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Social distancing and employee welfare

Ed Hussey - Menzies Accountant

Ed Hussey – HR Specialist

Following the UK Government’s call to encourage an estimated 24.4 million employees back into the workplace, a new study by Healthy Return has sought to understand the next steps by UK employers.

The study found that:

  • 84% of employers said they plan to bring back between 30% and 80% of the workforce at the first possible opportunity
  • Just 4% of employers say they plan to bring back 10-20% of the workforce
  • 8% plan on bringing back 90-100% of their workforce
  • Health experts warn this could have devastating consequences for people’s health, given that 20% of the UK workforce currently have underlying health issues.

However many employees business owners choose to bring back, organising the workplace to adhere to social distancing rules and the provision of appropriate protection measures will be a crucial point of planning and duty of care.

Planning for the next phase

In the course of planning for coming out of lockdown, as an employer you should avoid any knee-jerk reactions and bear in mind the position and the mental wellbeing of your employees.

From the outset it is likely your employees will fall into one of three groups:

a) furloughed and worried if they will have a job to come back to,

b) working from home and trying to juggle family issues and their own wellbeing, or

c) going to the workplace, navigating social distancing arrangements and trying to stay safe. 

Each of these carry a measure of stress and worry so in all cases you should engage in plenty of open, considerate communication and consultation with your employees to identify those who are prepared to come back full-time and those who would find this more of a challenge. This is important because every employee will have a different set of circumstances to consider (including financial, family and personal). In difficult situations, companies that have a track record of positive employee support, communication and engagement will be rewarded.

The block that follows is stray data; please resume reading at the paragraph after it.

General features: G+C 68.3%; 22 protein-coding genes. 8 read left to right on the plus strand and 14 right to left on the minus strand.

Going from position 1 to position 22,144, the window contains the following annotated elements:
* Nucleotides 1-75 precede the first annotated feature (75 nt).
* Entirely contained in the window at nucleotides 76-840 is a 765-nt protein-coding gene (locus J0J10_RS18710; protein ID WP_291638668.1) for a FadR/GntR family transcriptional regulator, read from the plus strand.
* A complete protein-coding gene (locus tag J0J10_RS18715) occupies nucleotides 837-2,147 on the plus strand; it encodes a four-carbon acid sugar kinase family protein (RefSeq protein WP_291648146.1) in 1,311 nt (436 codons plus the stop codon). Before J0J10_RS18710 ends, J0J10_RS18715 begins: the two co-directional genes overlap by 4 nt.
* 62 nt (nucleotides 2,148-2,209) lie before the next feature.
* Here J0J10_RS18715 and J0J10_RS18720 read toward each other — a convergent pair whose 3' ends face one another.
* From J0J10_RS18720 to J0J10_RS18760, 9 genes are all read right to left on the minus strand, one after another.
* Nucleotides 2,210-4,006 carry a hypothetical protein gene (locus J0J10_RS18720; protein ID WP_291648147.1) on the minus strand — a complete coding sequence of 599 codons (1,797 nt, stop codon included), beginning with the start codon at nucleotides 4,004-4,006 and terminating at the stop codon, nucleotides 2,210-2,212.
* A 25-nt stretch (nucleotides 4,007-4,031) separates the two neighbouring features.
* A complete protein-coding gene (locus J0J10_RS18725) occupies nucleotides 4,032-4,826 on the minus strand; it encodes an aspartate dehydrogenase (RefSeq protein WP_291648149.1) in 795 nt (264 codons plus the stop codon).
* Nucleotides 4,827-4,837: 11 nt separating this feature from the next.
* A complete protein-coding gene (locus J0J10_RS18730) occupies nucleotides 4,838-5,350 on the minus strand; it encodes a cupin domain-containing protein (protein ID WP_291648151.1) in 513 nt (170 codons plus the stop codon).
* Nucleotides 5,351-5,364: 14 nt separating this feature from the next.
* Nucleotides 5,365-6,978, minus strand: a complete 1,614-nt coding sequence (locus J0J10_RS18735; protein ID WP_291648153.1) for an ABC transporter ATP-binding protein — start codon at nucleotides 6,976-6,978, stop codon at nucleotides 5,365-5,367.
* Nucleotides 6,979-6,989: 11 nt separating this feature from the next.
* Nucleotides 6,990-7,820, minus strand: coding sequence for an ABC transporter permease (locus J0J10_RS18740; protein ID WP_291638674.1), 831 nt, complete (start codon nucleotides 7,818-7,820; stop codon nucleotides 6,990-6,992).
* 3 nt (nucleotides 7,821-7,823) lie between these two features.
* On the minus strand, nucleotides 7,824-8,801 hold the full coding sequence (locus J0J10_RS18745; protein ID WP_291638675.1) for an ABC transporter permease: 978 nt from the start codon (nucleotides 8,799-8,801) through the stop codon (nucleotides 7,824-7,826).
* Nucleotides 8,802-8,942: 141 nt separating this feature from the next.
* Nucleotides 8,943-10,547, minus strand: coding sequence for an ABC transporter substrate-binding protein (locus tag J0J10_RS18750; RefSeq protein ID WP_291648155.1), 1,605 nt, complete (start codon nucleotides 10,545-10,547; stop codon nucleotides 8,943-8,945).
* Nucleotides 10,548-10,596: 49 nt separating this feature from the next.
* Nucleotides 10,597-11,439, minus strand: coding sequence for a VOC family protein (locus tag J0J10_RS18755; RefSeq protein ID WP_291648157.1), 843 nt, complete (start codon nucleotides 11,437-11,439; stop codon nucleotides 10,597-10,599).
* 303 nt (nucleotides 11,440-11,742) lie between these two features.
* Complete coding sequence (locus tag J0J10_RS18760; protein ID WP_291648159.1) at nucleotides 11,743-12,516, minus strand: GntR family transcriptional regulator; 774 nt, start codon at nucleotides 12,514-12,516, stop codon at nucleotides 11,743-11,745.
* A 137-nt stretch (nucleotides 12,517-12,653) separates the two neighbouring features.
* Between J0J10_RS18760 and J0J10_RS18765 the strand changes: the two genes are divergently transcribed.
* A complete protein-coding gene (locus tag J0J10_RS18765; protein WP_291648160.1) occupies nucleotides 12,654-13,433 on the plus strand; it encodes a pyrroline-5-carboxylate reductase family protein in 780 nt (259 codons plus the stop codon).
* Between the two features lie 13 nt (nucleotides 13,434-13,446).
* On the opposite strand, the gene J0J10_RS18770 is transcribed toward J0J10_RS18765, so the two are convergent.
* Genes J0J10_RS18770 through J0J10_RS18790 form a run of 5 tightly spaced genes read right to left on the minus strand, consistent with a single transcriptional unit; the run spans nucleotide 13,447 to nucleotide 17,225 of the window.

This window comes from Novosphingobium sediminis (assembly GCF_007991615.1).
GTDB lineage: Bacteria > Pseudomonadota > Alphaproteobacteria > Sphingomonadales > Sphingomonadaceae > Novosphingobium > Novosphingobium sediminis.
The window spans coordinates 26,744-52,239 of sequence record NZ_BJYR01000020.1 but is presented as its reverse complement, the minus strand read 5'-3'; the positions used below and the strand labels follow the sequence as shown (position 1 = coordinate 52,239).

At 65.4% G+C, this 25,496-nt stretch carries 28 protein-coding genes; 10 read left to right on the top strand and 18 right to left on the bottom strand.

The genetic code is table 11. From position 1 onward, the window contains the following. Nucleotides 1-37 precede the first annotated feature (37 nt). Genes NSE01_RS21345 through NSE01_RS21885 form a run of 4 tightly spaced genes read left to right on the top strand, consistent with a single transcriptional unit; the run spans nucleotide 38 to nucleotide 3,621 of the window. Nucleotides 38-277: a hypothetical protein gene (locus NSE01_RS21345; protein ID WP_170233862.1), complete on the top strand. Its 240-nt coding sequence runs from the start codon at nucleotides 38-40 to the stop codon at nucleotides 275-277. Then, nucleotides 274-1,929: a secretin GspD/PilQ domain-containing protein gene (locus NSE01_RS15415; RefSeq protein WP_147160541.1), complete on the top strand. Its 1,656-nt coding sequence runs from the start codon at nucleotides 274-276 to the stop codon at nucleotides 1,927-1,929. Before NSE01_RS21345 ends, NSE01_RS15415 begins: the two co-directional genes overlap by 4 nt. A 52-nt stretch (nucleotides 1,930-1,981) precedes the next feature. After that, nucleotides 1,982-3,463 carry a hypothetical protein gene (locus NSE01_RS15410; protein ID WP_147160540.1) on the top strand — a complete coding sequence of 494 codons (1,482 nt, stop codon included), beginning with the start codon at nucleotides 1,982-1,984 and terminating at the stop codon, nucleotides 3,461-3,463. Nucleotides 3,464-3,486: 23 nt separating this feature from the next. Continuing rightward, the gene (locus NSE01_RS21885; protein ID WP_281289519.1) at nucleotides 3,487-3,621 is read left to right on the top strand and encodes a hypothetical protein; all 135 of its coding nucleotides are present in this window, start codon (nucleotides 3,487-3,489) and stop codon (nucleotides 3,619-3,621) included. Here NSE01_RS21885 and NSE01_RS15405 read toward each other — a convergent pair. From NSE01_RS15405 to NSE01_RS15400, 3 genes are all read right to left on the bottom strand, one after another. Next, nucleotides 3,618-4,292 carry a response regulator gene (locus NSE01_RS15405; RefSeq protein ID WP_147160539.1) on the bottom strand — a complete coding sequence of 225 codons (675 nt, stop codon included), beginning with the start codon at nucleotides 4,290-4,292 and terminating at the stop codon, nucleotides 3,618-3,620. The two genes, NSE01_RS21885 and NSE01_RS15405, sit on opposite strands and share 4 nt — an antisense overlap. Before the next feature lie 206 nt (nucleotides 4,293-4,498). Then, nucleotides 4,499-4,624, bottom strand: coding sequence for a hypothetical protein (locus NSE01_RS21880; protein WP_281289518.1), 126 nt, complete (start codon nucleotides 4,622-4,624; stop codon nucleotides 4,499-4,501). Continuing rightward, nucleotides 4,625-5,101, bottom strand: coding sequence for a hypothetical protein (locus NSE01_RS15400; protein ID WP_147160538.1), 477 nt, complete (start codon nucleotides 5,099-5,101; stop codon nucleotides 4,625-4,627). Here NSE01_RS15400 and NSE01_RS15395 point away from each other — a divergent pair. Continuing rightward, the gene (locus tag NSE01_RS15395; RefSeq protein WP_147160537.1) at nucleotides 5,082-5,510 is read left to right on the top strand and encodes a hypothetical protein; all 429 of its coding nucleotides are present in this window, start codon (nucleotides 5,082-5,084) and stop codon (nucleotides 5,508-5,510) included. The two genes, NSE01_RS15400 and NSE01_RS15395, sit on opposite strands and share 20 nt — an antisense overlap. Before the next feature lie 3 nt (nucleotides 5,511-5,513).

Consider also the new ‘flexibility’ changes to the Coronavirus Job Retention Scheme (CJRS) that are promised from 1 August 2020. You may be able to find some middle ground by enabling some employees to remain furloughed before coming back to work on a part-time basis.

5 essential considerations when bringing people out of furlough

Remember, when planning how many of your employees to bring out of furlough the principles of employment law still apply.

Make sure you act in a fair and reasonable manner and consider the following:

number 1

If you have to make decisions about who to bring back and who to leave on furlough, make them on a fair and objective basis.  Take account of personal circumstances in relation to the outbreak. 

number 2

If you are bringing employees off furlough, there is no prescribed notice period, but make sure you honour any arrangements that were in your furlough agreement and otherwise provide as much notice as possible.

number 3

Confirm in writing the date on which you are bringing back the employee from furlough and the position as regards their terms and conditions of employment – either back to normal or incorporating any agreed changes and the relevant dates if these are temporary. 

number 4

Furloughed employees will not have been doing any work and so will need to be updated on any changes. 

number 5

You may wish to consider incentives for those returning to work, to create a differential with those continuing on furlough.  Take care not to breach discrimination laws here, for example by indirectly discriminating against older or disabled workers without legal justification.

What are the ‘working safely during coronavirus (COVID-19)’ guidelines?

Published to Gov.uk, these 8 guides cover a range of different types of work. You may need to use more than one of these guides as you think through what you need to do to keep people safe.

As lockdown measures continue to ease and the focus on economic activity returns, employers are at risk of knee-jerk reactions, but now is not the time to create tension by forcing people (your employees) to act against their will. Listening, considering individual circumstances, showing flexibility and careful planning will be crucial to ensuring businesses come out of the Covid crisis without permanent scars on their employee relations.

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